13. <img src="http://forums.egullet.org/uploads/1171467005/gallery_29805_1195_27705.jpg" hspace="8" align="left">by Chris Amirault The fish stalls in the center of La Boqueria, the massive market just off the Ramblas in the center of Barcelona that sells every food item available in southern Europe, are a cacophonous sensory onslaught, and they don't stink at all. I walked circles through the stalls for half an hour, trying to find something I could cook for dinner back at our rental apartment, yet another tourist stunned by variety and quality. Dozens of types of fish and shellfish lounged on sofas of ice as the fishmongers, most of whom were women, cleaned guts and heads, wiped bloody knives on their aprons, and slapped bags onto scales while simultaneously haggling with customers, pulling on cigarettes and rearranging stray hairs with scale-flecked fingers. Overwhelmed with possibilities, I was about to chart my third circle when I decided that I needed a categorical approach to limit my choices. The Boqueria labeling system provided the item's name and its sea or ocean of origin, so I decided on something non-farmed and local, as buying something from Peru or Iceland while in Spain seemed a missed opportunity. Looking for wild Mediterranean seafood presented its own problems, since much of the stuff didn't resemble anything I'd seen before back in New England, and their confusing names prevented me from knowing, say, whether that white-fleshed fish would act more like halibut or sole. Other stuff revealed the gaps in the cooking equipment I had packed for the trip, my lack of an oven, and the like. I grew flummoxed. And then I spied the pile of gambes: six-inch shrimp, black-eyed heads intact, resting pristine and pink across the ice between some silver sardines and a few bloody monkfish heads. I had seen two dozen different kinds of shrimp throughout the market, from tiny sweet bits to massive beasts two evolutionary generations removed from lobsters, and none had called out to me. But these gambes under my gaze seemed perfect in every aspect, and I could imagine several fine ways to cook them with the equipment and ingredients on hand. I decided that I had to have them. A closing transaction, however, proved difficult to initiate, as commerce refused to pause its bustle for me. Possessing neither rudimentary Catalan nor Spanish, I managed to point and shrug sufficiently to find out from the fishmonger that the gambes cost 17 euros per kilo -- at least, that's what it sounded like to me -- but I didn't know how to move from inquiry to acquisition. Not that I hadn't thought about the protocols of purchase all morning; indeed, I had done the rest of my shopping before this last step, so that I could discreetly wave my bags of wild mushrooms, lemon, onions, and artichokes around to prove that I was a genuine local. However, my bag didn't offset the dozen or so of my other touristy traits, and thus my strategy was failing. I resorted to more bastardized mime: I pulled out a 50-euro bill, pointed at the gambes, and, in an attempt to get half a kilo, said, "Demi! Semi!" while chopping my flattened left hand into my right palm, arms extended. The crowd guffawed; the mime worked. The woman set her cigarette on the edge of a thick, messy cutting board, exhaled a smoky sigh, grabbed a plastic bag, and lifted the gambes gently into the bag and then onto the scale: just over 700 grams. "Gracias!" I said, relieved and willing to pay for the 200 gram bump. She placed the gambes into a plastic container and then into a bag of ice, while I fished out the fifty to pay for the ten or eleven euro charge. Upon seeing the bill, she pulled back the bag and rolled her eyes. "No," she declared, and she grabbed a piece of wet paper and a grease pen and wrote "52." I looked at her, confused; she glared and sighed more smoke. Then she wrote on the other side of the paper, "70/Kg." The gambes cost seventy, not seventeen, euros per kilo. Flustered, I began apologizing in French, fished a coin out of my pocket, blurted "Gracias" repeatedly as she handed the shrimp over the ice to me, and walked away, having both made an ass of myself and blown the dinner budget on the most expensive seafood I'd ever bought. <div align="center">+ + +</div> To recover from the sticker shock, I popped into Escribá, the legendary bakery behind the Modernista storefront on the Ramblas, and grabbed a cafe con leche for the walk home. It started to spit rain, so, ducking my head, I hustled across the Ramblas, down the Carrer de la Boqueria and the Carrer d'Avinyó to our little red apartment above the Carrer de Milans. Riding up the elevator, I glanced at my watch and realized that I still had a couple of hours before my wife Andrea would be awake from siesta. I slipped into the apartment, placed the produce on the counter and the shrimp in the fridge, grabbed a rain coat, and headed back out into the streets of the Barri Gotic. The skies opened up as possible gambes dishes bombarded my brain. Seeking refuge from both rain and recipes, I slipped into a pulperia to nurse a pair of San Miguels and crunch through a plate of fried octopus. The beery fry-haze emboldened me to duck back outside and face the exorbitant purchase head on, if in a more appropriate venue. I turned down the street so that I could wander through the Maritime Museum at the Drassanes, or Medieval shipyards, which rest at the terminus of the Ramblas, where the harbor waters lap at the old city's base. I toddled past the massive Christopher Columbus statue down to the gray stone buildings that housed the museum, coating my shoes with muck as I searched round the site for an exit from the pelting rain. Once inside, I bought a ticket and inhaled the dank, granite air. Catalunya rose to prominence in the 14th century largely because Barcelona was a port. Filled with silt and dreck, it was not the greatest bay on the Mediterranean, but it proved to be a valuable port nonetheless. The city built substantial trading and fishing industries, and the hulking but delicate arches of the Drassanes were filled with the ships that had sailed those commodities into and out of town. Others in the museum were drawn to the Columbus exhibits or the huge Royal Galley in the center bay of the museum, but I kept returning to the trawlers and longliners at the edges. On these tiny boats in all weather, generations of fishermen had sailed out into the Mediterranean to fill their holds and floors with fish, squid and shrimp. Though little fishing occurs anywhere near the Barcelona harbor these days, the elemental methods used to prepare that seafood -- grilling with a bit of olive oil and salt, say -- reflected the quality of the product then and do so now. Walking around the rudimentary boats, I realized that, far from parading the gambes in an elaborate get-up meant to show off my culinary expertise, I needed to get out of their way: I would boil them just until done, in water as salty as sweat, then douse them with a squeeze of lemon. Simple, pure, and clean. I pulled on my sopping coat and headed back to the apartment, dodging grocery sacks tied around the day's garbage scraps, irritated tourists, puddles of sloppy dog shit and the odd, sudden scooter. <div align="center">+ + +</div> Back at the apartment, there was a lot to do, and I got right to it. The arbequin olives would be a good starter, so I put them out and opened a bottle of wine. The stunning wild mushrooms from Laurenc Petras needed separating, cleaning, and cooking just to doneness, but that last should wait, since I'd want to cook them individually just prior to plating. The Catalan blue cheese I had found looked like it would go well with the local bacon for a crude but rich pasta sauce, so I started water on one burner and dropped half a cup of minced onion into melted butter in a pan on another. Turns out that I had figured a lot out when I was working hard to avoid thinking about those gambes. When everything else was ready, I set a pot of water on high and added a fistful of kosher salt, causing the water to roil briefly. I grabbed the shrimp from the refrigerator and plunged them into the water, bringing it back to the boil and, while counting to 200, set a bowl with ice and water out on the counter. When the shrimp were done, I plunged them into the chill to stop the cooking, dried them briefly, and put the remarkable beasts on a plate, arranged in a spiral with wedges of lemon at 4, 8, and 12 o'clock. The rain had stopped, so Andrea had wedged the apartment's small table onto the balcony overlooking the slim Carrer de Milans, and I piled it with the night's meal. We sat down and poured more wine. Next door someone was frying garlic in olive oil, which zipped through the smell of the wet streets wafting up the building's facade but didn't erase the hint of lightly scented urine that the rain had moistened. A clot of besotted club kids poured onto the street a few doors down from us, shouted giddy German at each other and retreated to a club next door called Manchester from which "Lust for Life" blared. Much of the food I had prepared was great, though none was spectacular. I had slightly overcooked several of the mushroom varieties, pushing their meaty earthiness a bit too close to muck. The pasta clumped due to too little water in the inadequate pot, and the sauce lacked balance: the bacon had a sour note that made the blue cheese even more feety than usual. The rioja and the arbequins cut through the courses like knives through our tongues. And then we were faced with, and by, the pristine gambes. Peeling off the shell and revealing the flesh of the first one, I bit and immediately exhaled through my nose as my mouth filled with a sweet, buttery, powerful taste of exponential shrimp that I'd never tasted before. As I had when eating my first raw oyster and fried clam, I knew immediately that I was experiencing an important evocation of the sea in an elemental form, a deep and pure pleasure. I finished off that one greedily and snapped off the head of the next -- when I found, on the end of the shrimp's body, a greenish, reddish, brownish gunk. Growing up in New England, I had learned how to eat a lobster on the knees of both grandfathers, who treated such rituals with absolute seriousness, and save for gills, shells, and cartilage, no part went uneaten. Faced with the gambes gunk, I had no choice but to forge on, but I hesitated. I knew of course that the gunk on the end of the body was the stuff in the hundreds of heads I had crunched through when eating pepper and salt shrimp in our local Hong Kong-style Chinese restaurant. And yet, I paused, unsure as to whether I wanted to have the purity of this shrimp flesh defiled by whatever the hell that stuff was. Squinting my tongue, I popped the whole tail, gunk and flesh both, into my mouth. I was ecstatic. The next several minutes were rapturous. Breathless, I peeled, licked, bit, and sucked my way through a series of carcasses. I felt a primal frustration if I couldn't somehow pry every bit of rich mucous from each gambes shell; their broken heads littering my plate, dead eyes scattered. Picking up yet another, I pulled off a head and balanced the large dollop of gunk delicately on the end of the tail, placed it in my mouth -- and recoiled. The flavor that filled my mouth had all of the same components -- sea water, fat, tang, umami -- yet the slightly varied proportions attacked my senses with violence. The tang became bleach, the umami rancid; the clean brine disappeared, replaced by the water sitting in a coffee tin in which your tadpoles died days before. And my unbridled, ecstatic pleasure was replaced, at once, by disgust. I grabbed my glass and filled my mouth with wine, then drank a tumbler of water. Turning back to the gambes, I tried a couple more, both of which were stellar, but the ecstasy was replaced by mere appreciation. Meanwhile, my napkin grew dark with green, brown and red smear. <div align="center">+ + +</div> The next morning, I woke up restless at dawn, the sugar jolt from the wine getting a hand from the Germans' boisterous return home after a long night of drinking, and decided to wander alone down to the Ramblas for a pastry. I arrived at Escribá just as it started to stir, the delivery truck dropping off pastries baked elsewhere along with others ready for the shop's ovens, the aroma of caramel mingling with the stinks of piss and motor oil. A young woman smoking a cigarette raised the metal shutters to reveal the pristine interior of the bakery, and a moment later the front door opened to exhale. I got a croissant and walked home, eating it slowly as Barcelona woke around me. It was simply perfect, and smelled only of purest butter. <div align="center">* * * * *</div> Chris Amirault (aka, well, chrisamirault) is Director of Operations, eG Forums. He also runs a preschool and teaches in Providence, RI.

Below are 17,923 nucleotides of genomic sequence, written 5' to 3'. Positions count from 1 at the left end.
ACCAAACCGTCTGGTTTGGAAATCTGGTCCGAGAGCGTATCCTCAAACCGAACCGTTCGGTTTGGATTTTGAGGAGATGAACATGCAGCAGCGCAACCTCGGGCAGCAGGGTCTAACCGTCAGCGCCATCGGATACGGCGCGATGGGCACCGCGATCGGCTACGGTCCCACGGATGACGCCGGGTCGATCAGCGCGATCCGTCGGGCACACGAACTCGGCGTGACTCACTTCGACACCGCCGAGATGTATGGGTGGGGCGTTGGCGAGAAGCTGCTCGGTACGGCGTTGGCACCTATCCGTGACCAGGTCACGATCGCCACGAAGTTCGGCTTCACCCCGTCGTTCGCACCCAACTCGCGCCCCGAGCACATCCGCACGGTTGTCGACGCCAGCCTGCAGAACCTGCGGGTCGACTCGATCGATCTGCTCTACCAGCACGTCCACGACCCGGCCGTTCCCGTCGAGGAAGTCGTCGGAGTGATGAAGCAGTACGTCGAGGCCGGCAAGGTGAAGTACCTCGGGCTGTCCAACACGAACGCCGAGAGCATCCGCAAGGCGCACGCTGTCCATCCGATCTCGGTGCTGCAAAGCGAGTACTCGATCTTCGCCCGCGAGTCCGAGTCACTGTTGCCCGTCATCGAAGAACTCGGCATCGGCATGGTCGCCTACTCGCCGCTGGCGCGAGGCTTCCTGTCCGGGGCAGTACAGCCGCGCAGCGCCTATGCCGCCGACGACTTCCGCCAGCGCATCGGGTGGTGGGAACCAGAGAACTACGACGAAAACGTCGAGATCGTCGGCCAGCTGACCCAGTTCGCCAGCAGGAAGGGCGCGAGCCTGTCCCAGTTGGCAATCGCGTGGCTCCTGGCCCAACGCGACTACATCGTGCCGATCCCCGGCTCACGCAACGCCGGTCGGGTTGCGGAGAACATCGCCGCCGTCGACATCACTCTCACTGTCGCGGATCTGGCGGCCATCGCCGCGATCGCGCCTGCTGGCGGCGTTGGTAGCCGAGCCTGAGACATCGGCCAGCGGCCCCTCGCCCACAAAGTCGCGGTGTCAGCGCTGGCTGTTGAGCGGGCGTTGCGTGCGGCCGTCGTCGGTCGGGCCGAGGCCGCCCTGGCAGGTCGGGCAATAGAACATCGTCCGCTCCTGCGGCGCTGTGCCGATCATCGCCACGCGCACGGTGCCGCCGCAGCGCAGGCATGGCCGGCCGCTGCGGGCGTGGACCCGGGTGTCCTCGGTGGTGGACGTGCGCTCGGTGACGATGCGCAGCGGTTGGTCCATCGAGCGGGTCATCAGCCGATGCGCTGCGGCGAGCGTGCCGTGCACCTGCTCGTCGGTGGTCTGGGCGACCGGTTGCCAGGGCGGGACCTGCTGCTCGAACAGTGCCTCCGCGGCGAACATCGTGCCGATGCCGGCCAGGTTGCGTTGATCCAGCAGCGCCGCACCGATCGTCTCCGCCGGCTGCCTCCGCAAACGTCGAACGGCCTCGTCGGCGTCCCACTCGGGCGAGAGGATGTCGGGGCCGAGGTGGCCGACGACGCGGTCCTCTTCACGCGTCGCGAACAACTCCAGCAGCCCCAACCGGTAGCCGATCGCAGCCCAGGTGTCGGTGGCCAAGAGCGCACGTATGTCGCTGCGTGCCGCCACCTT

14. <img src="http://forums.egullet.org/uploads/1169818388/gallery_29805_1195_25597.jpg" hspace="8" align="left">by Jay Rayner Three Mr Andrews reacted on instinct. He approached the man standing in the open doorway and, bowing a few degrees from the waist, said, 'Good evening, sir. May I help you?' If it had not been for the balaclava, the waiter would have seen a blink of surprise. Mr Andrews smiled thinly and moved closer in the hope that the width of his barrel-chest and his shoulders, correctly positioned, would bar entry to the man. When there was no response he moved closer still, and repeated the question. 'I said, sir, may I help you?' Before the man could answer, there was a crack of gunfire from outside. The man swung about frantically at the noise, only to be pushed backwards into the restaurant by another figure in a black jacket and balaclava. Together, the three of them crashed into the dining room. Mr Andrews just managed to say 'Really!' as they hit Thomas and Walker's table at the top of the kitchen stairs, knocking the two men off their chairs. There was the sound of splintering wood as the table's front legs gave way and it fell to the floor, table-top facing the front door. It was followed instantaneously by the crack and shatter of crockery and glassware, banging against each other on the way down and the ripefruit splatter of osso bucco and boeuf bourguignon landing amid the wreckage. The two masked men lay sprawled against the table-top at their backs, stunned. There was silence in the dining room. Slowly the first of the men turned to look at the gallery of faces staring back at him. A number of people had half risen from their seats, and were fixed there, knees bent, watching. Red wine dribbled off tables where glasses had been knocked over by diners, startled by the commotion. Waiters stood between them, staring down at the masked men, knuckles white from the tightness of the grip on the plates in their hands. The regulars at the Oyster House regarded the restaurant as a place that could be relied upon to keep the world at bay. It was their place, and in these first seconds they saw the intrusion by the masked men as something they should be outraged by rather than afraid of. This, after all, was exactly what they had been voting against all day. How dare these men just barge in? Some talked later of a moment of calm and described how the two men stayed fixed with their backs to the upturned table, staring out at the street, arguing with each other. 'You shouldn't have fired.' 'They were coming for us.' 'They were just girls.' 'I didn't hit them.' But there was still the winded Mr Andrews, who had been thrown by the impact on to his back a few feet from the gunman and who lay there now, surrounded by the chaos of sauce and crockery, listening to the hoarse exchange of words, regaining his breath and planning his next move. As the two men talked, their sentences becoming ever more staccato, he turned himself slowly on his side and looked at the weapon, still clutched in the second gunman's hand, which lay in his lap. Sensing an opportunity he took a deep breath and lunged, one soft hand reaching out for the gun, hoping the momentum offered by his weight and the unexpectedness of his actions would knock the intruders off balance. <img src="http://forums.egullet.org/uploads/1171081447/gallery_29805_4189_11008.jpg" hspace="8" align="right">Unused to physical activity of any kind, he miscalculated badly and threw himself beyond the hand with the gun. As he landed across the men's legs, the impact forcing the breath from his lungs once more, he felt somebody grab him and then he was rolling across the floor, over jagged shards of broken plate and clanking pieces of cutlery, one of the men behind him, the hand with the gun about his neck. He reached up to take it, his fat fingers scrabbling against the cold metal. Now they had stopped rolling and he felt the other man underneath him and pressed down, sensing for once that his excessive weight might give him an advantage. The two of them scrambled with their feet to gain purchase on the sauce-slicked carpet. It was as he finally got his hand around the barrel of the gun, held hard against his cheek, that Mr Andrews felt a sharp stabbing pain in his throat which was so intense it radiated out across his shoulders and into his chest. For a moment the head waiter flailed his arms as though he were trying to stop himself from falling, and then finally he became still as the effects of the injury overwhelmed him. The gunman tightened his neck-hold on the head waiter and pulled him upwards into a seating position sprawled next to him, Mr Andrews' soft back held against the hardness of his bony chest. The two men were leaning against the side wall of the restaurant, by the front door, facing into the dining room. The gunman twisted the silver fork that he had just stabbed into Mr Andrews' throat so that it moved deeper through the layer of fat covering his gullet. The wound released a thick stream of blood. It soaked into the front of his white shirt and down across the lapels of his black suit. Mr Andrews gasped and his eyes bulged and the gunman tightened his grip further, until he was satisfied by the speed of the haemorrhage. 'Did you want something, fat man?' he said, whispering hoarsely into the waiter's ear. The gunman heard screams and looking up he saw that, at the sight of Mr Andrews' blood, the diners in the front section of the restaurant were finally rising fully to their feet. Chairs fell backwards. More glasses tumbled to the carpet in a spray of expensive claret. He let go of the fork for a moment, tossed the Browning pistol into his free hand and pointed it around the room. He shouted, 'Downstairs.' The customers and staff of the Oyster House did as they were ordered, slipping through the narrow gap between the upturned table and the top of the stairs, screaming and hollering at each other to move more quickly so that some stumbled on the way down and called out in pain as they banged against the walls or the doors at the bottom. When the last of them had gone through the gap the two gunmen scrambled behind the upturned table, taking the waiter with them. The first gunman looked down the stairs behind him, at the diners pushing their way through. He turned to his companion and hissed, 'Trevor!' 'Insurance,' Trevor said. The head waiter tried to right himself. Trevor dropped the gun again and reached over to the fork. He twisted it so that his victim gave a tight, wet groan, and his tongue flopped out of his mouth. Mr Andrews stopped moving. His breathing was coming in shallow pants now, and there was a blue tinge to his lips. Blood was pooling on the carpet and was smeared across Trevor's hands. Nathan James looked at the punctured skin and the fork protruding from it which his accomplice was still holding, a lever for the administration of pain, and felt a rush of nausea which only subsided when he took a deep breath and turned away from the bloody mess. He told himself Trevor had done the only thing possible, that this was exactly why he had brought him on the job in the first place. He was in no position to worry about such things now. <img src="http://forums.egullet.org/uploads/1171081447/gallery_29805_4189_5291.jpg" hspace="8" align="left">From their position behind the upturned table, the two men heard the sound of sirens followed by the rapid, nightclub strobe of blue lights, which flashed against the buildings outside, cutting into the Georgian façades. Trevor picked up his gun and fired another shot that took out the glass frontage of the restaurant. It shattered, turning cobweb-white from the impact and holding for a split second before collapsing to the floor like a satin sheet released to gravity's will. Nathan pressed his hands against his ears to ease the ringing caused by the noise of gunfire. 'Stop,' he shouted, and for a moment he sounded desperate. The head waiter's eyes were glazed and rolling back in his head. 'And ease up on him.' Trevor released his neck-hold, so that the waiter slumped to the floor and gasped. The two men peered over the edge of the upturned table, at the shuddering blue flashes outside and the shadows moving among them. The light show was punctuated by the wail and crack of the police klaxons. Trevor said, 'You sure about the door?' Nathan nodded and, eyeing the waiter, said, 'Leave him here.' 'He comes with us.' 'He'll slow us down.' 'I told you. Insurance. Warning to others.' There was no time to argue. They could decide what to do with him later. They would have to decide a lot of things later. The two men slipped a hand under an armpit each and dragged the limp body of the head waiter towards the restaurant kitchen, his head banging on each stair as they went. As they worked their way down, Nathan James looked at the damage his accomplice had done to the man's throat and at the trail of blood it had left behind on the carpet. He felt a familiar rush of anger that made his cheeks burn beneath the harsh mesh of the balaclava. He had spent his life trying to be a man who made things happen. Instead he was a man things happened to. Four When Nathan James was seven years old, his parents were killed in a car crash. That day it was his grandmother who was waiting for him at the school gates. She held her arms stiff at her sides and looked past Nathan into the distance and he wondered if she was watching out for someone else. Then he called, 'Nan,' and she turned to him with an empty stare. She told him that his mother could not collect him today because of a 'problem' and waited until she had walked him silently to his house to give him the news. Even then she was unable to find the right words. She said: 'Mummy and Daddy were in an accident.' She told him 'it was the kind of accident that makes people go to sleep for ever', and she hated the way it made his parents sound lazy. She finished by announcing that he would now be coming to live with her and his grandfather in Streatham. Mrs James assumed she had supplied enough pieces of information for Nathan to work out what she meant without distressing him with needless detail, and told him briskly to pack a case with his favourite toys to go with the one of his clothes that she had already prepared. That September afternoon in 1966 Nathan James began his journey back from London's middle-class suburbs to the fringes of the inner city, a journey that his father had completed in the other direction some years previously. Nathan's grandparents, Terry and Frieda, decided early on that it would be best for the boy if they did as little as possible to remind him of his previous life. Every night at bedtime Frieda asked Nathan if he was all right, but she would never suggest any reason why he might not be. The first night she leaned over to kiss him goodnight on the cheek, and he forced his face down into the soft part of her shoulder, his slender arms looped about her neck, and wept noiselessly. Nathan did this every night and Frieda held him tightly while saying nothing before gently releasing him to his pillow. After a few weeks of this, she said it was time for the crying to stop. Nathan accepted the instruction. Terry James ran a removals business, and at first the furniture in Nathan's new room was made of old wooden tea chests: a high bed of upended chests pushed together with a mattress on top and tea chests on their sides for open cupboards from which he got splinters. Nathan thought that they smelt of other people's lives. Over the next few weeks each piece was replaced by objects Terry had scavenged from households that no longer required them. Every one, Terry said, was 'a lovely find', though Nathan regarded them suspiciously as cast-offs like himself. Nathan went to a new primary school in Brixton, further north into the city. At school he had a hook for his coat, just as at his old school. There was hard shiny paper printed with the words 'Now wash your hands' in the toilets, and wall bars in the school hall for PE lessons. There were many of the things he had known before, but they were all in the wrong place. <img src="http://forums.egullet.org/uploads/1171081447/gallery_29805_4189_7866.jpg" hspace="8" align="right">In the school holidays Nathan joined Terry on his removal jobs. Each day began the same way, the empty van parked up on a residential street in Streatham or Tooting, while Nathan and his grandfather waited for the rest of the removal team -- impressive, solid men called Ken, Tom and Jack -- who would help ease another family towards a life elsewhere. Every day Terry read his copy of the Morning Star. He had three copies of the newspaper delivered, two of which were meant to be read by the others, but they never were and these tightly rolled copies formed an unlit pyre in the space behind the dark green vinyl seats in the van's cab. As he read his paper Terry maintained a commentary, mostly about a war in Vietnam, or about America's 'imperialist ambitions', which Nathan understood was something his grandfather disliked. Occasionally he tapped an announcement of an event -- a summer camp run by the Communist Youth League or a fun day from the Young Socialist Alliance -- and said, 'We should get you on to that,' but he never sounded convinced and nothing came of it. Sometimes he taught his grandson slogans from the Communist Manifesto because he thought it was funny to hear a small boy shouting, 'The proletarians have nothing to lose but their chains.' At night, over dinner, he talked to Frieda about the newspaper stories he had read. Workers were organizing in Sunderland, he told her one evening. The bosses had gone too far this time in Birmingham. Then he looked over at Nathan. 'Listen to me trying to put you to sleep with all this talk,' he said, and he winked. 'Kick a ball about after tea?' Terry said, businesslike, as he scooped peas on to his fork. Nathan said 'Yeah' even though his grandfather was bad at football and lost interest quickly. Most evenings, after an initial burst of activity, Terry stood staring at the house, while Nathan ran around him, the ball at his feet, and he knew that his grandfather would rather be at his desk, tearing articles out of newspapers and scribbling notes in the margins. Still, he was glad of the offer, and happy that the talk of workers and bosses was done with for now, even though he knew it could start again at any moment. Terry had fought Mosley's Fascists at Cable Street in 1936 and liked to impress his grandson with stories about the crowds who gathered that day, unafraid of violence. Terry James was a man with a great memory. His sense of betrayal at the news of Soviet tanks moving into Hungary in 1956 was as intense as if it had happened yesterday, and when in the summer of 1968 they rolled again, this time into Czechoslovakia to put down the Prague Spring, he fell into a depression. He turned the small plaster bust of Lenin that he kept on the mantelpiece in the front room to face the wall, and took his party membership card from his wallet and placed it on the table in the hall by the telephone. 'I'll get rid of that tomorrow,' he said, though he didn't, nor the day after that. One morning, watching unseen from the shadowed half landing, Nathan saw Terry slip it back into a slot in his brown leather wallet. Before the car crash, Terry had been a distant figure in Nathan's life. He never seemed pleased to see his son's family when they visited, and even on a Sunday he retreated to his desk to deal with paperwork, wearing the brown warehouseman's coat that he kept for weekdays. Terry's son -- Nathan's father -- had joked about his father's membership of the Communist Party, as if it were an embarrassing hobby, and made good his rebellion by becoming an accountant. Now that the son was gone, the grandson became Terry's project. He bought him a large dictionary and told him that everything he would need in life was on its pages. Sometimes he tested him on the spellings of difficult words and gave him a coin or two as a reward, which Nathan put in the toy safe he had hidden under his bed, illicit bounty stolen during a moving job. In his early teens, Terry gave Nathan books to read -- Down and Out in Paris and London by George Orwell, The Ragged Trousered Philanthropists by Robert Tressell -- though he didn't get far with them. Reading single words in a dictionary was one thing, Nathan decided. Reading whole chapters took him further inside his head than he ever wanted to go. <img src="http://forums.egullet.org/uploads/1171081447/gallery_29805_4189_6751.jpg" hspace="8" align="left">Frieda James died when Nathan was twelve and, wanting to make Terry feel less sad, Nathan went with him a few times to his political meetings. They were held in small halls around Brixton that smelt of bleach and overheated dust and seemed to Nathan to be attended mostly by angry men in duffel coats. The meetings were terribly dull. Still, his grandfather's revolutionary narrative appealed to Nathan's sense of himself as an outsider and once, attending a lecture on anarchism, he felt that he had found an ideology that would suit him. Wasn't the death of his parents so early the 'abolition of government' that the definition of anarchism described? He decided he had been living in a state of personal anarchism for years, and liked to imagine that the circumstances of his upbringing released him from any responsibility to the laws which bound others. After Terry died, and Nathan's life changed again, he threw away all his books. He didn't attend any more political meetings and soon stopped describing himself as an anarchist, because he didn't like any of the other anarchists that he met. He had hung out for a while at the squats on Villa Road in central Brixton and, though he was intrigued by the sense of family they had created, too many of them were middleclass college kids mouthing slogans they only half understood, and he doubted their commitment. Nathan was twenty years old in 1979, and eligible to vote for the first time at a General Election, though he didn't bother. So many of the brick walls in Brixton had been daubed with the smudged black swastikas of the National Front by then, and all he ever heard in response were the empty platitudes of the Villa Road crowd. Stinking piles of black-bagged rubbish piled up during the winter of early 1979. Every office building was guarded by a cadre of strikers, shouting at passers by and adding to their freight of morning gloom, and Nathan couldn't see how voting for the Labour Party was going to change any of that. He reserved equal contempt for Margaret Thatcher's easy rhetoric and wished that Terry was still alive so he could hear him rage with authentic anger. Terry would have called her an 'embezzler', as he did anyone who took the side of business. On polling day Nathan met Ken, one of Terry's former removal men, who told him that the new owner of his grandfather's business had erected a poster of the Conservative leader by the depot's gates. After dark Nathan went alone to the depot and found the poster. She had her teeth set in a grin and her hair fixed in a crashing golden wave that could only be maintained with a heavy dose of lacquer. The poster was attached to a wooden stake, which in turn was nailed loosely to the gatepost. Nathan took a swing at the poster in the darkness, hoping to knock Margaret Thatcher to the pavement. He regarded it as an act of revenge on his grandfather's behalf, but he did not see the long rusting nail protruding from her mouth, where the poster had been nailed to the stake, until his fist was impaled upon it. The blood rushed out over his hand, down his forearm and dribbled off his elbow to the ground, and he had to pull hard to free himself. He went to hospital after that, and saw out the rest of election night watching the blood soak into the muslin strips the nurses had given him when he arrived. By the time they had stitched him up and given him a tetanus shot it was dawn and Margaret Thatcher was the new Prime Minister. <div align="center">+ + + + +</div> This is part two of a four-part series. Part one is here. This extract is taken from The Oyster House Siege by Jay Rayner, published in March by Atlantic Books at £10.99. To order an advance copy at the special price of £9.99 including postage and packing, call 01903 828503 quoting reference JR1.